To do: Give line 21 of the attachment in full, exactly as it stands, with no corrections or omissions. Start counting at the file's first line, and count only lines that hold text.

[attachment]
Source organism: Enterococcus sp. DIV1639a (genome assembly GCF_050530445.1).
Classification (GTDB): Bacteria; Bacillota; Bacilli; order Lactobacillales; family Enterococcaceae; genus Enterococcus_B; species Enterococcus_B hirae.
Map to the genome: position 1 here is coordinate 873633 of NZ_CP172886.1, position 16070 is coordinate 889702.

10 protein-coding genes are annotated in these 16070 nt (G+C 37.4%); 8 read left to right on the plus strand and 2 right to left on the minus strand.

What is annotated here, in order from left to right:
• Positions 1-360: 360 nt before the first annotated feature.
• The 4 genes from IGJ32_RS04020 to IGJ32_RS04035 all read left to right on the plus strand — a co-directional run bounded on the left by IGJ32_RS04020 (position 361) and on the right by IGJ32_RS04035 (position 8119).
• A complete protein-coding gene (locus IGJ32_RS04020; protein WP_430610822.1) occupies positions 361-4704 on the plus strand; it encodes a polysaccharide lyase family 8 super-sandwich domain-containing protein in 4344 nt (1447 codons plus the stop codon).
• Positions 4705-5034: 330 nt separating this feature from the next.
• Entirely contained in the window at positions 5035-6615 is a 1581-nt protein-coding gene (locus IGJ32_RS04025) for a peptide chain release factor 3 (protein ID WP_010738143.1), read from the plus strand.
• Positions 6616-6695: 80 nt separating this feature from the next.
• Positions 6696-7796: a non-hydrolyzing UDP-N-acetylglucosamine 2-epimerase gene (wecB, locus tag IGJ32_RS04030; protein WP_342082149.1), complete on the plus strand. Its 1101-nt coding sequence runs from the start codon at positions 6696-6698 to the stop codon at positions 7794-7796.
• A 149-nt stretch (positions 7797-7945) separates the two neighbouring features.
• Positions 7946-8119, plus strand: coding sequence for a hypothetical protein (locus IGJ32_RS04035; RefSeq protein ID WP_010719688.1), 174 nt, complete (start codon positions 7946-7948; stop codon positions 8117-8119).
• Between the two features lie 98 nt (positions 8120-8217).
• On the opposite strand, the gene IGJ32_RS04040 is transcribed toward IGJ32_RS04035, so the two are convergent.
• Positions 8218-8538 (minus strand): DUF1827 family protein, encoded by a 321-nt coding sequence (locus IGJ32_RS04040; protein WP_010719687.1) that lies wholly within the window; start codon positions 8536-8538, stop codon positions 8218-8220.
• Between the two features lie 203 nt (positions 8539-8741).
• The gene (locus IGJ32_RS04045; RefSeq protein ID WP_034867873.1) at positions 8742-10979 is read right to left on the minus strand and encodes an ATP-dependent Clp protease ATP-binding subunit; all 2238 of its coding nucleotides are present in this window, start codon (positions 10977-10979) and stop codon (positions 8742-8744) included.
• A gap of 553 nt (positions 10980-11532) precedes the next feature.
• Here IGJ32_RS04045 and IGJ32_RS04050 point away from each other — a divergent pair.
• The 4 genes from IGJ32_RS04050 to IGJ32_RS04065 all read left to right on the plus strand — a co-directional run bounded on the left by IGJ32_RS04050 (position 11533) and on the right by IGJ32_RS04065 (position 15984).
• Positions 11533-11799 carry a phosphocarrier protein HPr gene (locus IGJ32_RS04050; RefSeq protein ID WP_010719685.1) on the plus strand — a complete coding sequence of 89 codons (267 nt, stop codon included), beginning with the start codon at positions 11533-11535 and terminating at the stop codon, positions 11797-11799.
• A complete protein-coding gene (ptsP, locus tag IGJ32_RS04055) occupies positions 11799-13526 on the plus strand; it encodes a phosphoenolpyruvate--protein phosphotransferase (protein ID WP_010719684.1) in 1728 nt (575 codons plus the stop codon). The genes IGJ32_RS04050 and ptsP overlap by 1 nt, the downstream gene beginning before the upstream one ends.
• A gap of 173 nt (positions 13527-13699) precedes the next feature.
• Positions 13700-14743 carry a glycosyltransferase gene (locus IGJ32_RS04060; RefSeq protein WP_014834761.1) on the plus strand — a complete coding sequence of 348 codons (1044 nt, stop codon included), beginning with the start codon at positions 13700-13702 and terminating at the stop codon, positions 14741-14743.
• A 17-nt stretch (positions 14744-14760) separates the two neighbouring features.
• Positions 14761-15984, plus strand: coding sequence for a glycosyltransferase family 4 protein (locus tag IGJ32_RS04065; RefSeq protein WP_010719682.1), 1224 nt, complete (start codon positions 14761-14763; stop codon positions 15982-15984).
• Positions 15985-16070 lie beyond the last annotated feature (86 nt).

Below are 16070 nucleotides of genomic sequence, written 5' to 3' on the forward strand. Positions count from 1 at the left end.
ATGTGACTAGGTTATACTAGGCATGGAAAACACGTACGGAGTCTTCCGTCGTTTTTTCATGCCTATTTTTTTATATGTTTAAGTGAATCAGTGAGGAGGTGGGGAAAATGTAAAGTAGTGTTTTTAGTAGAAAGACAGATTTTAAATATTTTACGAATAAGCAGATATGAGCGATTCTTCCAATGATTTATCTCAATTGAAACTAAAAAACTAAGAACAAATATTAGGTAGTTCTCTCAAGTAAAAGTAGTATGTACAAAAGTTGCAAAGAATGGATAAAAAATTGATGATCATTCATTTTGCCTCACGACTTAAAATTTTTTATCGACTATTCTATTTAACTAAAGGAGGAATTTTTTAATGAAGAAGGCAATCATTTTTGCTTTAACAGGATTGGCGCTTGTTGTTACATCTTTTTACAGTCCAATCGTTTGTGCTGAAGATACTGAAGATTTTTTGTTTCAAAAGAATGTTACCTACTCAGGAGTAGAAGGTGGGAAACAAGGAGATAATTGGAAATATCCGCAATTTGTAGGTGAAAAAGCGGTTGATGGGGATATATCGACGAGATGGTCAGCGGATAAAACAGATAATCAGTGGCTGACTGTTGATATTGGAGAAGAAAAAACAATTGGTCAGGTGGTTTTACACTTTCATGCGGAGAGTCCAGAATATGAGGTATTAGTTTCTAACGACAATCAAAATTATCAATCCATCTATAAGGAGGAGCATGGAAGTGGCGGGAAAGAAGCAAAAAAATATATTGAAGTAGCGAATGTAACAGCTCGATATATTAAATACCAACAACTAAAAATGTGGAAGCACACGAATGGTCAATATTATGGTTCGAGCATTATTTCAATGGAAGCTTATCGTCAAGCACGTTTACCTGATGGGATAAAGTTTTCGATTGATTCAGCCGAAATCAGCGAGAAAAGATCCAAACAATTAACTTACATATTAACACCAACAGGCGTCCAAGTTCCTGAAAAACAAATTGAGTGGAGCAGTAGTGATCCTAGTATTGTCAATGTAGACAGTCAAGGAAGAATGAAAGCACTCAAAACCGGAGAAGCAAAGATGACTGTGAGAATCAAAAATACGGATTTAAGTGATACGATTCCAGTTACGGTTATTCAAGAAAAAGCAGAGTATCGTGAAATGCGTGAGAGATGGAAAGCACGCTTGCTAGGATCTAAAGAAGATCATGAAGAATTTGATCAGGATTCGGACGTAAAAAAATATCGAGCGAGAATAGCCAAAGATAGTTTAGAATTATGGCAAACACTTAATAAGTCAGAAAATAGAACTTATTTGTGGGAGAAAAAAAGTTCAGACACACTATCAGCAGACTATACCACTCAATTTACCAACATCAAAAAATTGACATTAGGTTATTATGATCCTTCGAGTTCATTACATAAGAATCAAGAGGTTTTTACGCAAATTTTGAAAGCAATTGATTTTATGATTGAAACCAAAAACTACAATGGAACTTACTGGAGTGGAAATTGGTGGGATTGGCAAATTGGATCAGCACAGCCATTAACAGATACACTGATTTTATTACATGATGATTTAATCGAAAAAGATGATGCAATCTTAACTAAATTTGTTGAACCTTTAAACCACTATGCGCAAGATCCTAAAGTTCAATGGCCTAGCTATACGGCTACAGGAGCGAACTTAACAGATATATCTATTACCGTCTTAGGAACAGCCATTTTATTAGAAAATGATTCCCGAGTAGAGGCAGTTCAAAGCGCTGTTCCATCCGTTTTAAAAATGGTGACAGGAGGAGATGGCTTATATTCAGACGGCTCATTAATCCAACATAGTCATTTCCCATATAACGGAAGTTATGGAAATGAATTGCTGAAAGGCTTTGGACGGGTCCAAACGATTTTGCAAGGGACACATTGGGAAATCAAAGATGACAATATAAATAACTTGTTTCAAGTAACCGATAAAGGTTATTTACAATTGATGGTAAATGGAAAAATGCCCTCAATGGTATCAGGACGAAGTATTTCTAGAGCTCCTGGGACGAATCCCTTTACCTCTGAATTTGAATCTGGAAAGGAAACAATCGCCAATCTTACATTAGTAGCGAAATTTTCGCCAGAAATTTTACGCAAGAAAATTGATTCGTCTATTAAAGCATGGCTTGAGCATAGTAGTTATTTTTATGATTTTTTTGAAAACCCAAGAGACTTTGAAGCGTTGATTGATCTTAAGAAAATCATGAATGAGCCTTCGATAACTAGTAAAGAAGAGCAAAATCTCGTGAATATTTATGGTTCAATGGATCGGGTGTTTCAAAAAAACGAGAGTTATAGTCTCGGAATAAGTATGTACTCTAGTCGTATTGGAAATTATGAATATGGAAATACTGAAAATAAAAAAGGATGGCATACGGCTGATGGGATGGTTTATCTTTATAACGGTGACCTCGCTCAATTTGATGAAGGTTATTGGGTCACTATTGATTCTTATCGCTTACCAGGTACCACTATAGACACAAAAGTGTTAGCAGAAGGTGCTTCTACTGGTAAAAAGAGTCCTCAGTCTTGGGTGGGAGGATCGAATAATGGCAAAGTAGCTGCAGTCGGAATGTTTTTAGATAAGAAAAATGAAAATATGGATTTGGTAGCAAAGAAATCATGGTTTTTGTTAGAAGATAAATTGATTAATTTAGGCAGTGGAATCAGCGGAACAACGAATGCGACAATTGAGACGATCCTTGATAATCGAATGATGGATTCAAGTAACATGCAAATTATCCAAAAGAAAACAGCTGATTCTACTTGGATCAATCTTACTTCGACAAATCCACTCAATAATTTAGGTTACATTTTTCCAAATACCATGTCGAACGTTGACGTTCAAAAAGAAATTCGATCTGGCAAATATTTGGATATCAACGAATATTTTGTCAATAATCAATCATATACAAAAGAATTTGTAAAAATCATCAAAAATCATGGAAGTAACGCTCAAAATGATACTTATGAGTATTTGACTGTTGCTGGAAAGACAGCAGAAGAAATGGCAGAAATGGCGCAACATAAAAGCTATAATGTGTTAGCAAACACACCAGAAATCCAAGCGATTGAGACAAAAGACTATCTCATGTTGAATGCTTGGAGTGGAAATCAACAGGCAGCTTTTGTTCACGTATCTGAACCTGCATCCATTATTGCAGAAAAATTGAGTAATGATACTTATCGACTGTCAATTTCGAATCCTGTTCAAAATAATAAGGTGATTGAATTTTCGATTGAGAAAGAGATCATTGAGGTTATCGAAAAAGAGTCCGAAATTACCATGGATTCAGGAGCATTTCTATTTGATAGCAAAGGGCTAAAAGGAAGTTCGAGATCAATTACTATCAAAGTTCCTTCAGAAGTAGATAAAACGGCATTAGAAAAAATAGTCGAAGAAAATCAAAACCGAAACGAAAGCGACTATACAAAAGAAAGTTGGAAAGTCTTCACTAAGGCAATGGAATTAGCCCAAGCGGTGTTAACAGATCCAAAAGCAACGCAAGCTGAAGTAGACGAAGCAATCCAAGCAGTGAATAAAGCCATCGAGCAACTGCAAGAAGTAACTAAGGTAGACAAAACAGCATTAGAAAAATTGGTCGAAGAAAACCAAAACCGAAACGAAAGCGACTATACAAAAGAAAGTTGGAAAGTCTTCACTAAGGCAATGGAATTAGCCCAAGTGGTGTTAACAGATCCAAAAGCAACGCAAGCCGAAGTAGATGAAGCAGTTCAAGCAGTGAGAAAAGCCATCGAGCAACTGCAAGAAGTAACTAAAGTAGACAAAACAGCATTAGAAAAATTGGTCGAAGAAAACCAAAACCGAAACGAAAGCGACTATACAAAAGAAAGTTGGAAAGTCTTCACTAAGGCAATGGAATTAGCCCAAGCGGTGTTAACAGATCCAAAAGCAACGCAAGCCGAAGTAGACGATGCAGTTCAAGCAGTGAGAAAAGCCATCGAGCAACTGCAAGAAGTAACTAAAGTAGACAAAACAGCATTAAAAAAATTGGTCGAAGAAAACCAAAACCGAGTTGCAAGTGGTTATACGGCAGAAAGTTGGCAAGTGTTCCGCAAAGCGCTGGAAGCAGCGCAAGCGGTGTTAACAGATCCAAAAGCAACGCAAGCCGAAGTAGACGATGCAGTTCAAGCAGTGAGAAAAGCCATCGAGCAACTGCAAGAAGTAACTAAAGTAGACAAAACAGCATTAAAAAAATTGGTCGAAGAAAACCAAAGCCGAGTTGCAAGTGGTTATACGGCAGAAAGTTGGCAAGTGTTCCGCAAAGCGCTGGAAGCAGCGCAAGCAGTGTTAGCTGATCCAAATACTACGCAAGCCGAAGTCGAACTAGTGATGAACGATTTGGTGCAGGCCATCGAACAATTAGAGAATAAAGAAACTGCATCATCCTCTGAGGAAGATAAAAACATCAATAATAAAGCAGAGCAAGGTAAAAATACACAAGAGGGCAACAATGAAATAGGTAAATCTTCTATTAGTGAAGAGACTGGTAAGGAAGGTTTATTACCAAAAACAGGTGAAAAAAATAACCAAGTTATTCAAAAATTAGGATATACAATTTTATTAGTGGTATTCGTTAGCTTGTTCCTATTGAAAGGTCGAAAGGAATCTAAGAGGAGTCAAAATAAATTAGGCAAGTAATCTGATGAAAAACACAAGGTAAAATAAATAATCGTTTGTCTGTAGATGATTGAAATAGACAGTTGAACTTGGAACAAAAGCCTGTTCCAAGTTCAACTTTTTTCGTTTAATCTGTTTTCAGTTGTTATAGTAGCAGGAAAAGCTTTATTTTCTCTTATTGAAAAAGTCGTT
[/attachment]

• Here IGJ32_RS04045 and IGJ32_RS04050 point away from each other — a divergent pair.